Be all that as it may, you may wonder why legislative Republicans are taking this action. Simply put, they have more to fear from 501(c)(4) groups than Democrats do in this state, with the likes of Empower Texas and other slash-and-burn groups spending copious amounts of money in Republican primaries. Geren in particular has survived numerous such challenges, as has Speaker Straus at this point. The peril will even out as Democrats gain more footing, but as Democrats have more ideological reasons to support legislation like this, there was enough of a coalition to get it passed. I’ll be shocked if Rick Perry doesn’t veto it, as Geren and Seliger expect he will, but at least they made the statement. The Observer and the TSTA have more.

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2 Responses to Dark money

  1. Bill Shirley says:

    It’s not clear to me how the state enforces disclosure of a federally defined group. Can they not organize in another state and spend money here?

  2. Noel Freeman says:

    SB 346 has to the potential to very negatively affect small, localized non-profits. The thresholds on this bill are unreasonably low, particularly considering the IRS 990 filing requirement doesn’t even kick in until a (c)4 hits $50,000 in gross revenue. That is also not to mention the fact that 990 filings are subject to public inspection. The 990 requires organizations to disclose all political activity, paid employees, directors, program costs, sources of revenue, etc.

    I would venture to say that most small non-profits that are in the $25,000 to $50,000 revenue range do not use elaborate accounting for each of their program costs and so they are dealing with money being fungible and would essentially be forced to disclose any large contributions if they engage in any level of political activity. They are typically all-volunteer organizations. Ask anyone who has ever been the treasurer of an organization that files with the TEC what they think about that process. It is an incredible amount of work for a volunteer to have to take on, especially for such small dollars.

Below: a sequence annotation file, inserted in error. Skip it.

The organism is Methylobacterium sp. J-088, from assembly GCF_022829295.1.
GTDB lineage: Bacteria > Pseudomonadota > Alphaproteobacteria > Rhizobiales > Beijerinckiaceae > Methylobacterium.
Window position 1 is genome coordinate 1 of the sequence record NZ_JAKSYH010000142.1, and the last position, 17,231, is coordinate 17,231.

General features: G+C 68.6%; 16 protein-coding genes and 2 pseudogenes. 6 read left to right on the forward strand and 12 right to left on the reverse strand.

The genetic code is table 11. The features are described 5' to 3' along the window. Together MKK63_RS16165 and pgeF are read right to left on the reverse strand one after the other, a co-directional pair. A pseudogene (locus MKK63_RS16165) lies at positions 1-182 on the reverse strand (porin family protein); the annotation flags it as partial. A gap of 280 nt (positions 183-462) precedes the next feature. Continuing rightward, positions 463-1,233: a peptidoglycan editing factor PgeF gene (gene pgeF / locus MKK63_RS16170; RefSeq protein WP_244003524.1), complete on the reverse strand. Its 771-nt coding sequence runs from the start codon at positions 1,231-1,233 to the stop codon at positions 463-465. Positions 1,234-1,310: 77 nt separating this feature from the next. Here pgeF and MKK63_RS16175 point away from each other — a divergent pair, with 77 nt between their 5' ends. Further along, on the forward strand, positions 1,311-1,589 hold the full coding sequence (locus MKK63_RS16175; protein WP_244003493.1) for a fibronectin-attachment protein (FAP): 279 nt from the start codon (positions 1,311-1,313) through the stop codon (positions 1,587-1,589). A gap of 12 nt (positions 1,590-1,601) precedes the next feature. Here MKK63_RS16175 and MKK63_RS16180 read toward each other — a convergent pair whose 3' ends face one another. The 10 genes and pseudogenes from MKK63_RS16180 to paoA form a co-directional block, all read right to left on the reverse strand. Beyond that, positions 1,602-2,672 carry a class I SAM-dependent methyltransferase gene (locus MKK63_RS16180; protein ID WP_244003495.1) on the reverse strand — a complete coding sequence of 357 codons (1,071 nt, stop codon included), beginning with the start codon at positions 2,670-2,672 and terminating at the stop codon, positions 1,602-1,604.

This becomes problematic for some organizations like the GLBT Political Caucus where some donors give to our (c)4 instead of our political action committee because it is still legal to fire people in Texas for being gay. Those donors still want to support equality and public education but not candidates because outing themselves could have a very damaging effect on their lives. Our lifetime membership is at the reporting threshold, and this bill could have the effect of limiting membership and reducing revenue for small organizations that do good work on both sides of the political aisle that are not engaging in the activities this bill is aimed at. This is a major reason the Caucus opposed SB 346.

    This bill unfairly holds small organizations responsible for the actions of organizations that are raising and spending hundreds of thousand or millions of dollars. As I spoke to staffers in the offices of the Houston House delegation, it was clear they never anticipated the unintended negative consequences of this bill on small, localized organizations. At the very least, the reporting threshold should be consistent with federal filing thresholds.

    It’s hard to believe we may actually agree with Governor Perry on something, and we hope he vetoes it. We simply cannot support the bill in its current form.